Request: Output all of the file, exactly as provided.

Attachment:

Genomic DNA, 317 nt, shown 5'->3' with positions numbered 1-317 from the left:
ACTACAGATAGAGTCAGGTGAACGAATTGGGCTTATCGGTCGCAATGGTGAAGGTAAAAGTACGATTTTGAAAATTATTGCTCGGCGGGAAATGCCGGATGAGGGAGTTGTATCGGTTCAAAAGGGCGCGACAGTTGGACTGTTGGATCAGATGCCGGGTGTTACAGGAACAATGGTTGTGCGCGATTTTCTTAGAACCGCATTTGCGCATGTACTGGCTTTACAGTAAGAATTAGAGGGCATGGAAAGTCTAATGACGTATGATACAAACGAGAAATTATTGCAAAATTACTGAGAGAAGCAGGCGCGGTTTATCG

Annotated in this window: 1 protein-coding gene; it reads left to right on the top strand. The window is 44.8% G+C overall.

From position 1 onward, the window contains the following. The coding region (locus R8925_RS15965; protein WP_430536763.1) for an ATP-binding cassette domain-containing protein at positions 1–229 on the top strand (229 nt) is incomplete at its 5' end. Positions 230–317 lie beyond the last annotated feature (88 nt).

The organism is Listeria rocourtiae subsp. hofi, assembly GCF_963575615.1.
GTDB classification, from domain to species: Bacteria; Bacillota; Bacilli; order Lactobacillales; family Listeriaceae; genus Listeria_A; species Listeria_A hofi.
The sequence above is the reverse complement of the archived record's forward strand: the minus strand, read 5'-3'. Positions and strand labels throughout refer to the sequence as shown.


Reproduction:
Genomic DNA, 317 nt, shown 5'->3' with positions numbered 1-317 from the left:
ACTACAGATAGAGTCAGGTGAACGAATTGGGCTTATCGGTCGCAATGGTGAAGGTAAAAGTACGATTTTGAAAATTATTGCTCGGCGGGAAATGCCGGATGAGGGAGTTGTATCGGTTCAAAAGGGCGCGACAGTTGGACTGTTGGATCAGATGCCGGGTGTTACAGGAACAATGGTTGTGCGCGATTTTCTTAGAACCGCATTTGCGCATGTACTGGCTTTACAGTAAGAATTAGAGGGCATGGAAAGTCTAATGACGTATGATACAAACGAGAAATTATTGCAAAATTACTGAGAGAAGCAGGCGCGGTTTATCG

Annotated in this window: 1 protein-coding gene; it reads left to right on the top strand. The window is 44.8% G+C overall.

From position 1 onward, the window contains the following. The coding region (locus R8925_RS15965; protein WP_430536763.1) for an ATP-binding cassette domain-containing protein at positions 1–229 on the top strand (229 nt) is incomplete at its 5' end. Positions 230–317 lie beyond the last annotated feature (88 nt).

The organism is Listeria rocourtiae subsp. hofi, assembly GCF_963575615.1.
GTDB classification, from domain to species: Bacteria; Bacillota; Bacilli; order Lactobacillales; family Listeriaceae; genus Listeria_A; species Listeria_A hofi.
The sequence above is the reverse complement of the archived record's forward strand: the minus strand, read 5'-3'. Positions and strand labels throughout refer to the sequence as shown.